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Retrospective Study Of The Management Of Suspected Febrile Neutropenia In A Single-Centre Metropolitan Western Sydney Hospital

Authors Doyle SJ, Mackson JH, Salter MD

Received 5 June 2019

Accepted for publication 18 October 2019

Published 7 November 2019 Volume 2019:11 Pages 37—43

DOI https://doi.org/10.2147/CA.S218391

Checked for plagiarism Yes

Review by Single-blind

Peer reviewer comments 2

Editor who approved publication: Dr Zoka Milan


Samuel J Doyle,1 Joanne H Mackson,1 Mark D Salter1,2

1Emergency Department, Nepean Hospital NSW, Kingswood, NSW, Australia; 2School of Medicine, University of Sydney, Sydney, NSW, Australia

Correspondence: Mark D Salter
Emergency Department, Nepean Hospital NSW, Kingswood, NSW, Australia
Email mark.salter@health.nsw.gov.au

Objective: Febrile neutropenia is an oncological emergency, associated with considerable morbidity and mortality. The mainstay of initial treatment is broad-spectrum intravenous antibiotics. We aim to determine our level of performance primarily by determining the time to initial antibiotic administration amongst other secondary outcomes. We propose that this may assist in providing an improvement in service provision and the clinical outcomes of patients from updated and more site-centred recommendations.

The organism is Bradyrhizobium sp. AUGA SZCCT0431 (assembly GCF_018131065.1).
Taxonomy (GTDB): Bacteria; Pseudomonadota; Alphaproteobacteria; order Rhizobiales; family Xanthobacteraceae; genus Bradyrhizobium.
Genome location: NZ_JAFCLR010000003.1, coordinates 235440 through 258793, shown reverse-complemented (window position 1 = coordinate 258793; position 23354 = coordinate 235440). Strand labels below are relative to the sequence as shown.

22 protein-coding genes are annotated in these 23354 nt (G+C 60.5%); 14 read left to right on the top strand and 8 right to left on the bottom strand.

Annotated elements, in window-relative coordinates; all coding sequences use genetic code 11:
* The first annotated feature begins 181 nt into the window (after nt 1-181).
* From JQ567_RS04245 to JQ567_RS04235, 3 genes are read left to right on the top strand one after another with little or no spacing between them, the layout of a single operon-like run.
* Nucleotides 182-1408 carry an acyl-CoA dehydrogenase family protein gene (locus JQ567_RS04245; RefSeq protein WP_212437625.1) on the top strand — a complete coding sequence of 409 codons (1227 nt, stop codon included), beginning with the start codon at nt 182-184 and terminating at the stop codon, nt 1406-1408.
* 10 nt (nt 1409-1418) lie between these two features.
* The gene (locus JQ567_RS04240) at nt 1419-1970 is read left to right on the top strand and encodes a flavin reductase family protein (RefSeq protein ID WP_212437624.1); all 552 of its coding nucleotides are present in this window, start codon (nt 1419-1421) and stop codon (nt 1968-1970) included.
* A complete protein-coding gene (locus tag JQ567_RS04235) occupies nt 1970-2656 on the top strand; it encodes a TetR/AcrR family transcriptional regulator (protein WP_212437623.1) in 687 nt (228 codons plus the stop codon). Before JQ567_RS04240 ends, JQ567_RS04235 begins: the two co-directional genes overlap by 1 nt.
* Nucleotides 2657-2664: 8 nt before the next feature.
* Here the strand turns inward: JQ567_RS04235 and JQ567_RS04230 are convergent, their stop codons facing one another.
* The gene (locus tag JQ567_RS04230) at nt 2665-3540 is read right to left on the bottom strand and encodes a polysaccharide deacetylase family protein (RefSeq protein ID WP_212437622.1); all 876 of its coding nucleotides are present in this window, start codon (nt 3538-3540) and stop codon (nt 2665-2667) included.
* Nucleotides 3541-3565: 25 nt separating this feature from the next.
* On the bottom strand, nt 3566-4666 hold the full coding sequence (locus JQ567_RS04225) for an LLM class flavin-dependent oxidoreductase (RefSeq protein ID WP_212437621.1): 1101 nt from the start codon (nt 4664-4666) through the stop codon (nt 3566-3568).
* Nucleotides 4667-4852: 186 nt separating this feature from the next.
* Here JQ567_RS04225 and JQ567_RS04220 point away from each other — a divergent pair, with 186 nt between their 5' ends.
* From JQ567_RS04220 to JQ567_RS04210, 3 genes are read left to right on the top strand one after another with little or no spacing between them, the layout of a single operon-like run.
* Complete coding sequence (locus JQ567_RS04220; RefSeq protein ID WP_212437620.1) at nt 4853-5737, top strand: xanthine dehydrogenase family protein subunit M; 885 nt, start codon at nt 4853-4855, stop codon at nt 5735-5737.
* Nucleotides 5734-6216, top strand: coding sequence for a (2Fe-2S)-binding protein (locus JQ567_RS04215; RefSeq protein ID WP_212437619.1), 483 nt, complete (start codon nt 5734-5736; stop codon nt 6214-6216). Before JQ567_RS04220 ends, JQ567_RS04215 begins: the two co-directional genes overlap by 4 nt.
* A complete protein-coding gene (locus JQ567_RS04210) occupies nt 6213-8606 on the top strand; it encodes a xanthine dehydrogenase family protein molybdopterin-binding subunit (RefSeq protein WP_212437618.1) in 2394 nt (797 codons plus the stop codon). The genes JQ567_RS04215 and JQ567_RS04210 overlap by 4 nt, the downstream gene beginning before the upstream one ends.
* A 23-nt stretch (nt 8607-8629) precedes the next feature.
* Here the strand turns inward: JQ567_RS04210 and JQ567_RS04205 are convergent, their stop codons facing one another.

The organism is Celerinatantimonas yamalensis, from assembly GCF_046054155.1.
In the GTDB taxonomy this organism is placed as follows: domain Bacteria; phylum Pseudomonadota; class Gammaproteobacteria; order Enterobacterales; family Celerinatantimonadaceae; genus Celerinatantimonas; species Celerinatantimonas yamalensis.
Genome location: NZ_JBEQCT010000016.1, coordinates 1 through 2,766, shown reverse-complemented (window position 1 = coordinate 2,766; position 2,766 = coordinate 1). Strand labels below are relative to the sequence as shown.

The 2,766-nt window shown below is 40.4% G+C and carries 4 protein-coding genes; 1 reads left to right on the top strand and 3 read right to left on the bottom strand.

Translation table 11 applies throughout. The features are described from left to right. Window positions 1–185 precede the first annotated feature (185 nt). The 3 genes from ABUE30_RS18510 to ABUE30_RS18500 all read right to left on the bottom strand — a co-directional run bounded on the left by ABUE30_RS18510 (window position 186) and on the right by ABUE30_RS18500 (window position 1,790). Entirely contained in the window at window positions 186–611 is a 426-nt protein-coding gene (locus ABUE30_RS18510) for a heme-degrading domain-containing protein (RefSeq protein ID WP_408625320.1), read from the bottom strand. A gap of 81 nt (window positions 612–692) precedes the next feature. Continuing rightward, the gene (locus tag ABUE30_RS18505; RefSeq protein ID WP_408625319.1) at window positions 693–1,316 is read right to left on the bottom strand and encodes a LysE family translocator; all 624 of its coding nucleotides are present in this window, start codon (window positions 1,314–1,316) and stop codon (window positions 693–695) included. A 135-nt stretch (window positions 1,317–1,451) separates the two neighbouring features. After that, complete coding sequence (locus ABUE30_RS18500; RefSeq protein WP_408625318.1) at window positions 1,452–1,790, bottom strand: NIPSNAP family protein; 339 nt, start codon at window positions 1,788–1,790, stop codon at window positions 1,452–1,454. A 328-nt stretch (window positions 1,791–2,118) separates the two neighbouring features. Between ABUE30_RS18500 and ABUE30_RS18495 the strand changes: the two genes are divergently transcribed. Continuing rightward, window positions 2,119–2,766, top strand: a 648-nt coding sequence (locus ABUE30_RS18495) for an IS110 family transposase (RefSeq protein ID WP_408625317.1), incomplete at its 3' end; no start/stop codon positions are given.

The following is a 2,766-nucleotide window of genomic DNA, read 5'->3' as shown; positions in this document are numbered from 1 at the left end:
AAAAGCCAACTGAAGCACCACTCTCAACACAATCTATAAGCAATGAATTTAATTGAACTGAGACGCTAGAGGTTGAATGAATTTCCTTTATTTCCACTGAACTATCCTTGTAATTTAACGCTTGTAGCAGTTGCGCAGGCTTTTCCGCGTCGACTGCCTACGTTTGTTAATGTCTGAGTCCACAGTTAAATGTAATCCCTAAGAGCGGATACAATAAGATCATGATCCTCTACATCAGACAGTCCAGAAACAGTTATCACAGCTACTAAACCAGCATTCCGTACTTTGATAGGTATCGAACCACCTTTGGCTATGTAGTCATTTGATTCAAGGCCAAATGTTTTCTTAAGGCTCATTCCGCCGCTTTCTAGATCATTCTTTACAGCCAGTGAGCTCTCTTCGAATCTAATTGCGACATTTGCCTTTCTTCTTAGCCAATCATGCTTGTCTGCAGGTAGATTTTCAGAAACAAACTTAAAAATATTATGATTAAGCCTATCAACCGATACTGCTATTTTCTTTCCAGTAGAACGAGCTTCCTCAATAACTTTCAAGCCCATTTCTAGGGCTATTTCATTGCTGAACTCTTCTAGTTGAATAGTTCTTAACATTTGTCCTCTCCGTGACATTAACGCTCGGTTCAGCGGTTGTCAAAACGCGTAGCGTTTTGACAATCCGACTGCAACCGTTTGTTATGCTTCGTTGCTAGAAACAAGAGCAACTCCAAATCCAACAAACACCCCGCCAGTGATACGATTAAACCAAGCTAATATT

Methods: A retrospective cohort study was conducted at the Nepean Hospital Emergency Department by two independent researchers from the hospital electronic and paper medical records. The primary outcome for the study was the time to initial antibiotics. Secondary outcomes included time to initial litre of intravenous fluids, time to antipyretics, number of positive culture or imaging results and the first-line antibiotic choice.
Results: A total of 244 patients were included. 127 patients (52.05%) received either Piperacillin-Tazobactam or cefepime, with or without gentamicin, which is congruent with the local clinical pathway. Mean time to administration of antibiotics for the cohort was 127 mins (82; 49.5–149 mins). Initial Intravenous fluid boluses were given to 177 patients (72.54%), with a mean time 166 mins (117; 64–196 mins) whilst 161 patients (65.98%) received antipyretics within 160 mins (90; 53–208 mins).
Conclusion: The results show a delay in treatment and variation in the selection of initial antibiotics at our centre. The results should lead to changes in staff education on the existence of guidelines, their recommendations and how the processes for the initiation of therapy can be improved at our centre. This may encourage other services to ascertain their performance and encourage them to identify obstacles to efficient and effective care to improve patient outcomes.

Keywords: febrile neutropenia, antibiotics, sepsis

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